The FAA issues special conditions, as defined in 14 CFR 11.19, in accordance with § 11.38, and they become part of the type-certification basis under § 21.17(a)(2).

Special conditions are initially applicable to the model for which they are issued. Should the type certificate for that model be amended later to include any other model that incorporates the same or similar novel or unusual design feature, the special conditions would also apply to the other model under § 21.101.

Novel or Unusual Design Features

The HA-420 will incorporate the following novel or unusual design feature: The installation of Li-ion batteries.

The current regulatory requirements for part 23 airplanes do not contain adequate requirements for the application of Li-ion batteries in airborne applications. This type of battery possesses certain failure, operational characteristics, and maintenance requirements that differ significantly from that of the nickel cadmium and lead acid rechargeable batteries currently approved in other normal, utility, acrobatic, and commuter category airplanes.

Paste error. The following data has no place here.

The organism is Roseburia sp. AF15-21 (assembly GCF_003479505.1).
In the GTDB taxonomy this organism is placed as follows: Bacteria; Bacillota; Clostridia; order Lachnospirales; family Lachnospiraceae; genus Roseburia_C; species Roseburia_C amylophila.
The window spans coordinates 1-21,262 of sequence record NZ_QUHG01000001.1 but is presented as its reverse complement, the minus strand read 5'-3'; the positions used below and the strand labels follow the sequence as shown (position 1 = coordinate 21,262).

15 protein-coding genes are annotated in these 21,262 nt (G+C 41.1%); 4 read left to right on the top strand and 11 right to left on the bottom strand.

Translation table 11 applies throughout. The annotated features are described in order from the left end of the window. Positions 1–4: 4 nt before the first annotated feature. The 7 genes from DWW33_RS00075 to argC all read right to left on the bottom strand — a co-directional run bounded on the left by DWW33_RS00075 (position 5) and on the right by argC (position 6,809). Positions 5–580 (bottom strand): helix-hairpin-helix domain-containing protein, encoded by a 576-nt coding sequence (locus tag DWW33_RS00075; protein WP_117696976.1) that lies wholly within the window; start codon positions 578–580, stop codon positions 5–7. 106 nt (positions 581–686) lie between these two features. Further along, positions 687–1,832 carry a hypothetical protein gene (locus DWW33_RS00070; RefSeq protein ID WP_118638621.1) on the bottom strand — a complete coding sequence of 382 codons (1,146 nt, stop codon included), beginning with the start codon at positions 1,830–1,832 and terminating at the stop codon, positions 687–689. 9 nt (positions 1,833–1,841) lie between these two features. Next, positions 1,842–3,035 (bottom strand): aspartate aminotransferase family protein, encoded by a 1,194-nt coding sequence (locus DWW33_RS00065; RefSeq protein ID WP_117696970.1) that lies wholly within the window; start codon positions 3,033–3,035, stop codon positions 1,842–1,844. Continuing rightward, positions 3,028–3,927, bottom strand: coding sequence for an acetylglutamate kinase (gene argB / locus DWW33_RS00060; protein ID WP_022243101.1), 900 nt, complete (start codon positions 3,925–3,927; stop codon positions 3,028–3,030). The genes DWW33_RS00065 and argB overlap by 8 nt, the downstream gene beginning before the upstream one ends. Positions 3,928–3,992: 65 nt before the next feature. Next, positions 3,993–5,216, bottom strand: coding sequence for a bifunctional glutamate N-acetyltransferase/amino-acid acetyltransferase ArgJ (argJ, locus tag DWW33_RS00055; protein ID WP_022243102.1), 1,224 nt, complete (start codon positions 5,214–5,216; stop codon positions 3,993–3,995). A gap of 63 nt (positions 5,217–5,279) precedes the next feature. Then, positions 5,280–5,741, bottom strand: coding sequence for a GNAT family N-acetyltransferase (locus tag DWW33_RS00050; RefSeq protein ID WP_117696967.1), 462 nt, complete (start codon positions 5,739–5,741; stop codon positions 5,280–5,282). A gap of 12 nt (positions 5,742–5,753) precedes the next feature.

The applicable parts 21 and 23 airworthiness regulations governing the installation of batteries in general aviation airplanes, including § 23.1353, were derived from Civil Air Regulations (CAR 3) as part of the recodification that established 14 CFR part 23. The battery requirements, which are identified in § 23.1353, were a rewording of the CAR requirements that did not add any substantive technical requirements. An increase in incidents involving battery fires and failures that accompanied the increased use of Nickel-Cadmium (Ni-Cad) batteries in aircraft resulted in rulemaking activities on the battery requirements for transport category airplanes. These regulations were incorporated into § 23.1353(f) and (g), which apply only to Ni-Cad battery installations.